There has been quite a bit of speculation surrounding David Gaider’s departure from BioWare, especially considering that his writing style and the path he took their narrative down is something the company, at large, seemed to be very supportive of. Perhaps hoping to clear the air about his motive for leaving the Canadian CRPG developer, Gaider sat down for a short interview with Zam.
On the subject of his departure, Gaider said the following:
- “I notice some of the conversation online is ‘oh, he was clearly driven out,'” Gaider observes. He’d like to set the record straight: “It wasn’t like that. It was so hard to leave. There are a lot of people [at BioWare] who I love dearly and I’ll always be friends with. But you know, I’m knocking on 45 this year, it felt like it was time to move up and try something new.”
- “I ran into Trent Oster at my gym, actually,” Gaider explains. Beamdog had recently posted a job listing for a new senior writer, presumably as part of a push toward more original content like the Dragonspear expansion. “We just sort of chatted about it… At first I didn’t take it that seriously, you know, I thought ‘oh, this is interesting’ [but] ‘is this something where I would be overqualified?'”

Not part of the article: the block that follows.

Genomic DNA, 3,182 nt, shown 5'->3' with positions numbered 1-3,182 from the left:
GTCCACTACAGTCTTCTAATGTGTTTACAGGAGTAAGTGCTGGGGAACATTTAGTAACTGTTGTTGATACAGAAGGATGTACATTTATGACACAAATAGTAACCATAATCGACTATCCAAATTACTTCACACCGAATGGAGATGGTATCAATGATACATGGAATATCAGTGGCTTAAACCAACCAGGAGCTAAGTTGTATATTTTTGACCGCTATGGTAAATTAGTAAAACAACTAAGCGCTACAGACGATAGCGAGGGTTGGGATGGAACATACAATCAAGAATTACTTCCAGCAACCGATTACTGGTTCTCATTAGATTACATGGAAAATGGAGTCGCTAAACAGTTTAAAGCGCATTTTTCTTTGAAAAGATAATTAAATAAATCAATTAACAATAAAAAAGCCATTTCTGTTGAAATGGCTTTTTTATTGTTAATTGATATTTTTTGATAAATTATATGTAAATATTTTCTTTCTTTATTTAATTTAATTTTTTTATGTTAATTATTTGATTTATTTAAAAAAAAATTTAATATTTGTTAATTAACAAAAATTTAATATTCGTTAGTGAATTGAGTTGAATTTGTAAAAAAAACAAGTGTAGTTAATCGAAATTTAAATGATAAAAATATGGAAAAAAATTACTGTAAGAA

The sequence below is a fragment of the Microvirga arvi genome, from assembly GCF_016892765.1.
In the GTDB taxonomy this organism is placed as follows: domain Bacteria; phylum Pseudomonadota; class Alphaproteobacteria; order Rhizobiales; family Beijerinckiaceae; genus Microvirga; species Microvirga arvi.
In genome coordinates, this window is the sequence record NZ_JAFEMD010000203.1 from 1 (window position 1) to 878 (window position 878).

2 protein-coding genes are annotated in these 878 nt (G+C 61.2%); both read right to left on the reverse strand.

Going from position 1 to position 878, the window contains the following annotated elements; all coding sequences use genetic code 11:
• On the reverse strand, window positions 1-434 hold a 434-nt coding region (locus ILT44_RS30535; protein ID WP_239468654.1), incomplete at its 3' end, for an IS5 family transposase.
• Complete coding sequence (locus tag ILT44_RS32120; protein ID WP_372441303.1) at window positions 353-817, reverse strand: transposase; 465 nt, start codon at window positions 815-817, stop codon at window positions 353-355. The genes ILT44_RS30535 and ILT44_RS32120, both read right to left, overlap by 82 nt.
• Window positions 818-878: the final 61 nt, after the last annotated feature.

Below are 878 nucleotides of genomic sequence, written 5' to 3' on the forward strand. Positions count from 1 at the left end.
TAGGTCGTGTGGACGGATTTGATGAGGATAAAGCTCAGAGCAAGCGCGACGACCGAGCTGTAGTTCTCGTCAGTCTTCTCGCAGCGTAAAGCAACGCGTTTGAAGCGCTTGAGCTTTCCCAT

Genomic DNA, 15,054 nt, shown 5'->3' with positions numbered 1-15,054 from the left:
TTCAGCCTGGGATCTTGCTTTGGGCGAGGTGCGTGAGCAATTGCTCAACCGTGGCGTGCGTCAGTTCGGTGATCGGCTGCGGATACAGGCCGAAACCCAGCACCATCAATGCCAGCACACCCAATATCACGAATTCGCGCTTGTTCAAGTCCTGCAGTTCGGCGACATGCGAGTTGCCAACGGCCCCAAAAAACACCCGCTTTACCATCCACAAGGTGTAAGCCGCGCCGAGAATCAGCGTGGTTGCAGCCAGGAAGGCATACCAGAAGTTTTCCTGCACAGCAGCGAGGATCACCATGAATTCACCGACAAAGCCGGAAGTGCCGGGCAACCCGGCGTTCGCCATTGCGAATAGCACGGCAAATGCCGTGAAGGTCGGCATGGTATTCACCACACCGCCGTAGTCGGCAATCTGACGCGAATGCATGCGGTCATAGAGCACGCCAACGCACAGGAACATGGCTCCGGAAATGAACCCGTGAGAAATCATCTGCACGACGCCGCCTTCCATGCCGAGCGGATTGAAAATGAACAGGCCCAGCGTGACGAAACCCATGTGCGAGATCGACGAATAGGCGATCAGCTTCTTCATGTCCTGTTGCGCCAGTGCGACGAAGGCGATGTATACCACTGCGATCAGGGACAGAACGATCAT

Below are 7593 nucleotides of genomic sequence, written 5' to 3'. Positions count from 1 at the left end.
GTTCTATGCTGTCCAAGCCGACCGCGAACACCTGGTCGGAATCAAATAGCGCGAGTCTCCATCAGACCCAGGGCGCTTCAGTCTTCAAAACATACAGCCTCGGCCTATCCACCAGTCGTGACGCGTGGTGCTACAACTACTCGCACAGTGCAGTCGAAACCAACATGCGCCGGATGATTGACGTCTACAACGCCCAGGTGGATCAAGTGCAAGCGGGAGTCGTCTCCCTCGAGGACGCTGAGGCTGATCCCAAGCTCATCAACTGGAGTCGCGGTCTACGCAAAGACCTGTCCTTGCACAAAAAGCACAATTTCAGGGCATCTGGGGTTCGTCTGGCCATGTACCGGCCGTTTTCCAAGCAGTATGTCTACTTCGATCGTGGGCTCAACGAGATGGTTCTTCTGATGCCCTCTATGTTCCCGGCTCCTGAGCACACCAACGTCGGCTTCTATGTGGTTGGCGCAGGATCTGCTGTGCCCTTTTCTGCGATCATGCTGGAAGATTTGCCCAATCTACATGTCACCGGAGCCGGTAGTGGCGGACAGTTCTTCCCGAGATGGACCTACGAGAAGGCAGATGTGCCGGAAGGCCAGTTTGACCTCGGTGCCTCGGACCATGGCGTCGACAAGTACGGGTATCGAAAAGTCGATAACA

- “It’s kind of a big step — moving up to that level over a team of 150 [at BioWare] would be pretty daunting, so this is a little more within my reach, perhaps,” says Gaider. “It’s kind of exciting, going to a small startup company. Shake off some of the dust.”
One thing to note is that the interviewer seems to think Gaider’s comment about his next game being “not guaranteed to be Baldur’s Gate” is somehow an indication that it may be. On the contrary, I believe it to be just the opposite. It’s far more likely they have Gaider there to pen an entirely new game for them, since Beamdog’s longterm financial stability would require them to have an intellectual property they could not only call their own, but build off of and grow as a developer.
Though I do agree that if the Baldur’s Gate franchise continues beyond mere enhanced editions and expansions -and I believe it will at some point in the future – it’ll be done through crowdfunding. With a name that powerful, I doubt a small company like Beamdog could resist the kind of pull on gamer’s wallets a nostalgic name like that would have.
Finally, as for leaving Dragon Age behind, Gaider makes mention of the fact that he had been off of the series for a year prior to this, so while he felt bad leaving it behind, he stressed that he is “right next door”, so obviously he expects nothing much to change while he’s gone.